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Maryland Manual, 1991-92
Volume 185, Page 608   View pdf image (33K)
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608/Maryland Manual

Originally, the various local courts were
authorized to examine persons seeking to be ad-
mitted to the practice of law in Maryland. Examina-
tion of attorneys remained a function of local courts
until 1898, when the State Board of Law Examiners
was created (Chapter 139, Laws of 1898).
The Board and its administrative staffadminister
bar examinations twice annually during the last
weeks of February and July Each is a two-day
examination of between nine and twelve hours of
writing time.
Since 1972, the Board has used the Multistate
Bar Examination (MBE) as parr of the overall ex-
amination. The MBE is the nationally recognized
law examination consisting of multiple-choice ques-
tions, prepared and graded under the direction of
the National Conference of Bar Examiners. The
MBE test covers six subjects: contracts, criminal
law, evidence, real property, torts, and constitution-
al law. The MBE test usually is given on the second
day of the examination. The first day usually is
devoted to the traditional essay examination,
prepared and graded by the Board.
Pursuant to the Rules Governing Admission to
the Bar, adopted by the Court of Appeals, June 28,
1990 (effective August 1, 1990) and Rules of the
Board adopted October 8, 1990, the subjects
covered by the Board's essay examination encom-
pass but need not include all of the following sub-
ject area's' agency, business associations, commercial
transactions, constitutional law, contracts, criminal
law and procedure, evidence, Maryland civil proce-
dure, property, professional conduct, and torts.
Single questions may encompass more than one
subject area and subjects are not specifically labeled
on the examination paper.
The Board also processes applications for admis-
sion filed under Rule 13, which permits out-of-
Stace attorneys who have practiced law for a total
of ten years or at least five years of the ten years
preceding application to apply for admission to the
Maryland bar. The lawyers' examination is an essay
test limited in scope and subject matter to
Maryland's Rules of Practice and Procedure and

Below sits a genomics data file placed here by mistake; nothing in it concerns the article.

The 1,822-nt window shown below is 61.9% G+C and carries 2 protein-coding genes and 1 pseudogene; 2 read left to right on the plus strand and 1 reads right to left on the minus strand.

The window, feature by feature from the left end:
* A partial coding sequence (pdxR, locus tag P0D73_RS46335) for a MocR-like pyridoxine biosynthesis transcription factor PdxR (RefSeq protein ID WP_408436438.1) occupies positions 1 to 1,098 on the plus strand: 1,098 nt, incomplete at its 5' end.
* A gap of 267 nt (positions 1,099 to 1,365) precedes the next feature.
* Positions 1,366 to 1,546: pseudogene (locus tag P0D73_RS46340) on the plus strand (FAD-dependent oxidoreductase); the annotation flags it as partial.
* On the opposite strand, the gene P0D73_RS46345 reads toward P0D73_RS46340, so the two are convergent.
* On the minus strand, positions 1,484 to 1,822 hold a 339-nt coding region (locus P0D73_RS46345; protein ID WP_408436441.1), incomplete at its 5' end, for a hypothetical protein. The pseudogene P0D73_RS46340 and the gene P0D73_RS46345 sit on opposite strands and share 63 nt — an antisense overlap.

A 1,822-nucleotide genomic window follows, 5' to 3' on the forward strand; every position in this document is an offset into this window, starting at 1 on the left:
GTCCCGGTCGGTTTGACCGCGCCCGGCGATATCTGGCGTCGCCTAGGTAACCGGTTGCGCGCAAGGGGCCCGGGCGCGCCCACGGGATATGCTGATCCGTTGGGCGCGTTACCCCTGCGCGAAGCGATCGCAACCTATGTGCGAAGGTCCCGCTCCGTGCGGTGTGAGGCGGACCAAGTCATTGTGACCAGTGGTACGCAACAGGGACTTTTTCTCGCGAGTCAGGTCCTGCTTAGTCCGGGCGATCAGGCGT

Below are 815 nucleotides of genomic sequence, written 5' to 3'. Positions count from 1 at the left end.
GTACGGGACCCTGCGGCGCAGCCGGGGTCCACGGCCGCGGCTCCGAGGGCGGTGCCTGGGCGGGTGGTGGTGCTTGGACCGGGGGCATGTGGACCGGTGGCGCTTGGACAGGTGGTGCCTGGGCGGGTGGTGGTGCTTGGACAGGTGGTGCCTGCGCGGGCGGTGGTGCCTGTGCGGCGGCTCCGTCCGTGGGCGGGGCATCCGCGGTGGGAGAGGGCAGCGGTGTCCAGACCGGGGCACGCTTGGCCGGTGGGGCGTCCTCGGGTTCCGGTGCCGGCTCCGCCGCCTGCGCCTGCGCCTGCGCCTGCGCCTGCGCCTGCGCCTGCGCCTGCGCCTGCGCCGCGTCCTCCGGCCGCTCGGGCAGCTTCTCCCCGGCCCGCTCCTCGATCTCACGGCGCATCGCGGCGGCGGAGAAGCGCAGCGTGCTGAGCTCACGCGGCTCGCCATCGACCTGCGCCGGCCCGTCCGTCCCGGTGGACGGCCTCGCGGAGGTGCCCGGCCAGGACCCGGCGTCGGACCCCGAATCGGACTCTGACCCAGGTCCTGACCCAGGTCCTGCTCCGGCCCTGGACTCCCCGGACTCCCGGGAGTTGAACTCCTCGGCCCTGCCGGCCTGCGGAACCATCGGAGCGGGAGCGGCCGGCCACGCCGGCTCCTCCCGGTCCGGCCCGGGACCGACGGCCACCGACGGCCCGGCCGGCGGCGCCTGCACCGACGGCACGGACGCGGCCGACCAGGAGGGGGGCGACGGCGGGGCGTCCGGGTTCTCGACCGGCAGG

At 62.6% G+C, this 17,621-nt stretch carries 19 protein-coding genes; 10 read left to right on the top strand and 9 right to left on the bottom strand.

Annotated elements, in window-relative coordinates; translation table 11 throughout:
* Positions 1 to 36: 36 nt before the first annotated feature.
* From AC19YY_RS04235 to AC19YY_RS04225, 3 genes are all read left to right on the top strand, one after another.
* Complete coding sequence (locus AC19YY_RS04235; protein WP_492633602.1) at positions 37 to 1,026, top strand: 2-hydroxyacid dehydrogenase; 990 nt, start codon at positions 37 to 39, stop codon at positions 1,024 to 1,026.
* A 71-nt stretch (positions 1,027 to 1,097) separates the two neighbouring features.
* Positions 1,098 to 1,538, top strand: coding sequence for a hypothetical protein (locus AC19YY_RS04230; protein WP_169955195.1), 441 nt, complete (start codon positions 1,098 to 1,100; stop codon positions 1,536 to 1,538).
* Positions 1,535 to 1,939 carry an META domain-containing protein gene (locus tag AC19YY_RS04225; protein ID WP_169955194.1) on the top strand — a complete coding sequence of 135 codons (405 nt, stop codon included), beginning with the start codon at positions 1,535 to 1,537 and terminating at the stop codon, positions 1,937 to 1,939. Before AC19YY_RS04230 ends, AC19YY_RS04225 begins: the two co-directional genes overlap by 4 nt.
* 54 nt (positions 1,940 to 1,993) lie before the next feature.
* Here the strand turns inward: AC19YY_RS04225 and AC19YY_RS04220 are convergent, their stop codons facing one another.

Rules of Professional Conduct. The test is three
hours long and is administered on the first day of
the regularly scheduled bar examination.
The requirement that all applicants to practice
law in Maryland be domiciliaries of the State when
admitted to the bar was abolished in 1982.
The Board is composed of seven lawyers ap-
pointed to five-year terms by the Court of Appeals.
Authorization for the Board continues until July 1,
1994 (Code Business Occupations and Professions
Article, sees. 10-201 through 10-218).


William Wells Beckett, Chairperson (designated
by Court of Appeals), 1991

Appointed by Court of Appeals: Judith C. H. Cline,
1991; Donna L. Jacobs, 1991; Raymond S.
Smethurst, Jr., 1992; Theodore M. Chandle, Jr.,
1993; Martin P. Lessans, 1993; H. Reese
Shoemaker, Jr., 1993; Barry P. Gossett, 1994;
Nancy L. Slepicka, 1994; Paul Weinstein, 1994.

Melvin Hirshman, -Bar Counsel

District Court Bidg., Room 404
580 Taylor Ave.
Annapolis, MD 21401 974-2791

toll free: 1-800-492-1660


Annual Report to Court of Appeals on Disciplinary
Fund and disciplinary activities due Sept. 1.

Annual Report to Court of Appeals on evaluation of the
effectiveness of disciplinary system with recommenda-
tions due Sept. 1.

(Both annual reports are to be published.)



Melvin Hirshman, Bar Counsel (appointed by
Attorney Grievance Commission subject to
approval by Court of Appeals) .... .974-2791

(appointed by Commission)
Harry WolpofF, Chairfmm .........951-8500

Danyl G. Fletcher, Chairperson, 1991 . .882-2000

By Rule of the Court of Appeals, the Attorney
Grievance Commission was created in 1975 to ad-
minister discipline and supervise the inactive status
of lawyers. The Commission appoints, subject to
approval of the Court of Appeals, a lawyer to serve
as bar counsel and principal executive officer of the
disciplinary system. The bar counsel and scaffinves-
tigate all matters involving possible misconduct,
prosecute disciplinary proceedings, and investigate
petitions for reinstatement (Md. Rules, Chapter
1100, subtitle BV). By the same Rule of Court, the
Court of Appeals also established a disciplinary
fund to cover expenses of the Commission and
provided for an Inquiry Committee and a Review
Board to act upon disciplinary cases.
The Commission consists of eight lawyers and
two lay persons appointed by the Court of Appeals
for four-year terms. The chairperson is designated
by the Court.


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Maryland Manual, 1991-92
Volume 185, Page 608   View pdf image (33K)
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